Big Mama Chim is back
A flashing, red neon sign in the window of a hole-in-the-wall restaurant in Alley A reads, “Open now;” signaling that Big Mama Chim is back at a new location in downtown Columbia. On a chilly January night, or any night really, she can be found in the kitchen with her sleeves rolled up preparing for the dinner rush.
The Thai noodle restaurant began as a rolling business called Chim’s Thai Kitchen, a food trailer parked at Cooper’s Landing. Some 16 years later, Big Mama Chim prepares to pass on her family’s new restaurant to her daughter as Big Mama Chim plans to retire in the near future.
Pramuan “Big Mama Chim” Duncan and Pantipa “Boo” Wadtananussorn are the mother-daughter duo who brought Columbia’s cherished Thai kitchen concept back to life when Big Mama Chim’s Noodle House opened last October.
As the matriarch of the family and mastermind behind the Thai noodle house, Duncan was given the nickname “Big Mama Chim.” Wadtananussorn, part-owner of Big Mama Chim’s, can be found bouncing around the restaurant serving food, working the register and chatting up customers. Over the years, Duncan and Wadtananussorn have owned and operated three other restaurant locations in the region, garnering a local reputation for their take on Thai cuisine.
Duncan and Wadtananussorn are from a city called Khon Kaen, in northeast Thailand. Duncan, 66, began cooking at a young age. Before moving to mid-Missouri, she ran Thai restaurants in northeast Thailand and Saudi Arabia. When she came to the United States in 1984, she brought a little piece of home with her.
“I had a business in Thailand before I came here,” Duncan says. “I learned many recipes from that business and use them for our menu items here, too.”
Duncan began cheffing up her Thai recipes in a food trailer at Cooper’s Landing in 2001. When the weather is nice, Columbians go to the marina to enjoy the outdoors and get a little taste of Thailand alongside the Missouri River. Because business at Cooper’s Landing is seasonal, Duncan is often off chasing other business ventures during the colder months of the year. In addition to her Columbia locations, she has a history of operating restaurants in Fulton, Springfield and Jefferson City. Although her other locations have since closed, Duncan’s cooking seems to always find a home in Columbia.
Big Mama Chim’s new location, at 905 Alley A, is tucked underground beside Kampai. The restaurant features an open home-style kitchen where customers can sit at the counter with a close-up view of the kitchen. The walls are covered with posters of Thai scenery. If customers look up, they can see pictures of each menu item and Wadtananussorn’s smiling face — both lending advice on what to order. Although the restaurant space is quaint, it isn’t always quiet; Duncan and Wadtananussorn often exchange playful and witty comments across the counter. The lively family dynamic and inviting home-kitchen layout have drawn loyal customers who have an affinity for noodles, spice and the spirit of togetherness.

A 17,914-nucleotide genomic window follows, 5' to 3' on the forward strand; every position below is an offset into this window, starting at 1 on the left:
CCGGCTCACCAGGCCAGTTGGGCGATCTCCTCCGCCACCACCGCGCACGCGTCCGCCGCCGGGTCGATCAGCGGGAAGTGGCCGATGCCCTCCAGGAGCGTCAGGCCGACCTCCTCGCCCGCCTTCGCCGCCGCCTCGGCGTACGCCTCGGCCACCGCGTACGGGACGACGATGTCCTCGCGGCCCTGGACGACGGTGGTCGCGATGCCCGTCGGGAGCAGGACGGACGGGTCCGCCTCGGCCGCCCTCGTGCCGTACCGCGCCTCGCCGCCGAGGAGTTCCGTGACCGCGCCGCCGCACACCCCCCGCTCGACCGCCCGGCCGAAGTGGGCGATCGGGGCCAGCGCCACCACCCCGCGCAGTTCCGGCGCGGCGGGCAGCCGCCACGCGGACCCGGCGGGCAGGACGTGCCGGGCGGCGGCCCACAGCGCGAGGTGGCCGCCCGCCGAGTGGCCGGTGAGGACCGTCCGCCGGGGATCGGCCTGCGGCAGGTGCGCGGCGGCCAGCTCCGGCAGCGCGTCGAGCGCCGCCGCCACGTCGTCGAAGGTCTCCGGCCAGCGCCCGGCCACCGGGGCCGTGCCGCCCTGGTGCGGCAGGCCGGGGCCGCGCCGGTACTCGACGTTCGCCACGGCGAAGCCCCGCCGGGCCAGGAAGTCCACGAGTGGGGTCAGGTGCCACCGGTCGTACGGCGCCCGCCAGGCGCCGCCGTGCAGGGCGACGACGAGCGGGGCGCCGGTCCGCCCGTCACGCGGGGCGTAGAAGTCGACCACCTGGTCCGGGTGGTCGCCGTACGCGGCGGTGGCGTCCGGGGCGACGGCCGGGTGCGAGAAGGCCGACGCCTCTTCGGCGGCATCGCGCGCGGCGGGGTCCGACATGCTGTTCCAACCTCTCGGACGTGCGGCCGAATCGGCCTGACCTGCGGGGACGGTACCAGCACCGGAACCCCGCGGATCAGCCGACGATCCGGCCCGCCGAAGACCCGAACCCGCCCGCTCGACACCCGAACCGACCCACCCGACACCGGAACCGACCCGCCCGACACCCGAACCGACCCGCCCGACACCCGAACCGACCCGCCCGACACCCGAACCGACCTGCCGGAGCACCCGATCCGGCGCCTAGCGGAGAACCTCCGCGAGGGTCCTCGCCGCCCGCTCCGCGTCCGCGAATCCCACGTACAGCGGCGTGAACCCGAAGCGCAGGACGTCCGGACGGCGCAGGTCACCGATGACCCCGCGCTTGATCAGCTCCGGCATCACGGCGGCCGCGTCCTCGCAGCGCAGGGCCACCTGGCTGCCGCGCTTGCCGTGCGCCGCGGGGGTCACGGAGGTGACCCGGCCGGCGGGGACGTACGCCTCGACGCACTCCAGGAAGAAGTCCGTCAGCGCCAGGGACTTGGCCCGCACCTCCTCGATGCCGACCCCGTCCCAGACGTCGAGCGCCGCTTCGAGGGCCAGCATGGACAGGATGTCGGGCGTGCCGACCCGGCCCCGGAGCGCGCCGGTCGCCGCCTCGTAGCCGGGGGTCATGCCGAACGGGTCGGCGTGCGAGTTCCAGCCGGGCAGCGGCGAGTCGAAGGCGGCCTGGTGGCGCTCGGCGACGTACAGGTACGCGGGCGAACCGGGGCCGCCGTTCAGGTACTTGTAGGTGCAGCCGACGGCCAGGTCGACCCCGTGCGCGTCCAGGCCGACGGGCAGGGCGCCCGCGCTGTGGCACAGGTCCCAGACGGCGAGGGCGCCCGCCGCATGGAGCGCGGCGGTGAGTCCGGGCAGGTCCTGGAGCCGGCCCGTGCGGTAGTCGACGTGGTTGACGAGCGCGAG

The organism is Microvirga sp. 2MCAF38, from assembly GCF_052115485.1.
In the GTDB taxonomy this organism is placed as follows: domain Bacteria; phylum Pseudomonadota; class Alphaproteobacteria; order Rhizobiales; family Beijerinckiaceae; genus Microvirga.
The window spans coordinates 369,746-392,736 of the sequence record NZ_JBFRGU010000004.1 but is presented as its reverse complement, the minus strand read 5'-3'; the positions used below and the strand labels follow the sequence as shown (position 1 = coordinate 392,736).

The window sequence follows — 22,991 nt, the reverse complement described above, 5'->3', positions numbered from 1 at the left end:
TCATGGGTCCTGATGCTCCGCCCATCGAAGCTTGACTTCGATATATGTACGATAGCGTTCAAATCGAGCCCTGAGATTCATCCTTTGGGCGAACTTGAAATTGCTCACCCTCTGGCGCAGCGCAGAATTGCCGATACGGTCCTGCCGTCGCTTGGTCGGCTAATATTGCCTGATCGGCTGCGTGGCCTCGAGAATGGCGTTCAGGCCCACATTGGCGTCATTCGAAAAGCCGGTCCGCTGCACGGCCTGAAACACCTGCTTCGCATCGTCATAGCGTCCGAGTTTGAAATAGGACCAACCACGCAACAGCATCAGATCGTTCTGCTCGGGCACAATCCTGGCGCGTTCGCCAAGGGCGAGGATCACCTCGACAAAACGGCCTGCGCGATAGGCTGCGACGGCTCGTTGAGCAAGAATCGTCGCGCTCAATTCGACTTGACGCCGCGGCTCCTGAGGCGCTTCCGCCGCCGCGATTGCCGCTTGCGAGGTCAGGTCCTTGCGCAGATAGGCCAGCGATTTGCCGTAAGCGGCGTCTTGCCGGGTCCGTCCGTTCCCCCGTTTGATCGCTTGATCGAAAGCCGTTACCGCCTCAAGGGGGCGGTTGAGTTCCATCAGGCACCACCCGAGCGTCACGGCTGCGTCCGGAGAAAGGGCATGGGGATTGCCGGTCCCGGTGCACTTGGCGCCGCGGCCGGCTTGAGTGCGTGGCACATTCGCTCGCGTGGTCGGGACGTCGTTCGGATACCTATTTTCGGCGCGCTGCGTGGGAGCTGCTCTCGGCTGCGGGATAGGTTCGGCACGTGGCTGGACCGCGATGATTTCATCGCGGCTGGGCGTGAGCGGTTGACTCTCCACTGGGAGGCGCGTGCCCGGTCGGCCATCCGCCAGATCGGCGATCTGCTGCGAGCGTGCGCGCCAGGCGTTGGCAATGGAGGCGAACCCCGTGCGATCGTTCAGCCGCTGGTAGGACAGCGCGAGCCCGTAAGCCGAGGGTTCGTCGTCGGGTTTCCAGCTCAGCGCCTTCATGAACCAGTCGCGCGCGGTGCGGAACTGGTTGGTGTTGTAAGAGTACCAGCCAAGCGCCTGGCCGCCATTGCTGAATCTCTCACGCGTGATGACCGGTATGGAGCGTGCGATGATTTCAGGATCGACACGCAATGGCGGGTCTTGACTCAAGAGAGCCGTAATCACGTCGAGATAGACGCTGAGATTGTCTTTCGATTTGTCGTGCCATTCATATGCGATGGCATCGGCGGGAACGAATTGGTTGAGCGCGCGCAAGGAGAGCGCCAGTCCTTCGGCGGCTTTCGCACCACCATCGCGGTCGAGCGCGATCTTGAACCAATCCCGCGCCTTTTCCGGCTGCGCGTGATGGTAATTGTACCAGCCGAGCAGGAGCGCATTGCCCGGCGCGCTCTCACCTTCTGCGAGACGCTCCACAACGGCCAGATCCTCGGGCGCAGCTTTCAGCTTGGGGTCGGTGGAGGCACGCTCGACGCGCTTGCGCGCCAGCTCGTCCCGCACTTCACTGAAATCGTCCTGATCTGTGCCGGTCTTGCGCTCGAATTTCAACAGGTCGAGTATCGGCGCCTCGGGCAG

“Even though there are only a few other tables available for seating, the small setting really contributes to the warm and cozy atmosphere of the whole place,” says Mikala Blum, a customer at Big Mama Chim’s. “It almost doesn’t feel like you’re eating at a restaurant, but more like you’re eating at someone’s home.”
With an updated menu, Big Mama Chim’s offers more soups, specialty curries and salads than previous menus. Customers can dine in with friends, hang out with Big Mama Chim at the counter or order a salad to go. The pad Thai and noodle soups have grown to be the most popular dishes on the menu when it’s cold outside, Duncan says.
“Personally, I’m a huge fan of authentic Thai food, so I can be a little picky when trying a new place, but Big Mama Chim’s has some of the best pork tom yum that I’ve ever had,” Blum says.
Duncan’s long history with Thai cuisine and the restaurant industry has helped her serve as a role model to her children, molding Wadtananussorn into a promising business owner over the years. As she continues to work alongside her family and make arrangements for her daughter to take over Big Mama Chim’s entirely, Duncan has hopes of opening another location before she hangs up her apron for good.
“I love to work and work hard,” Duncan says. “I plan to retire, but I need to make sure my family is okay before I do.”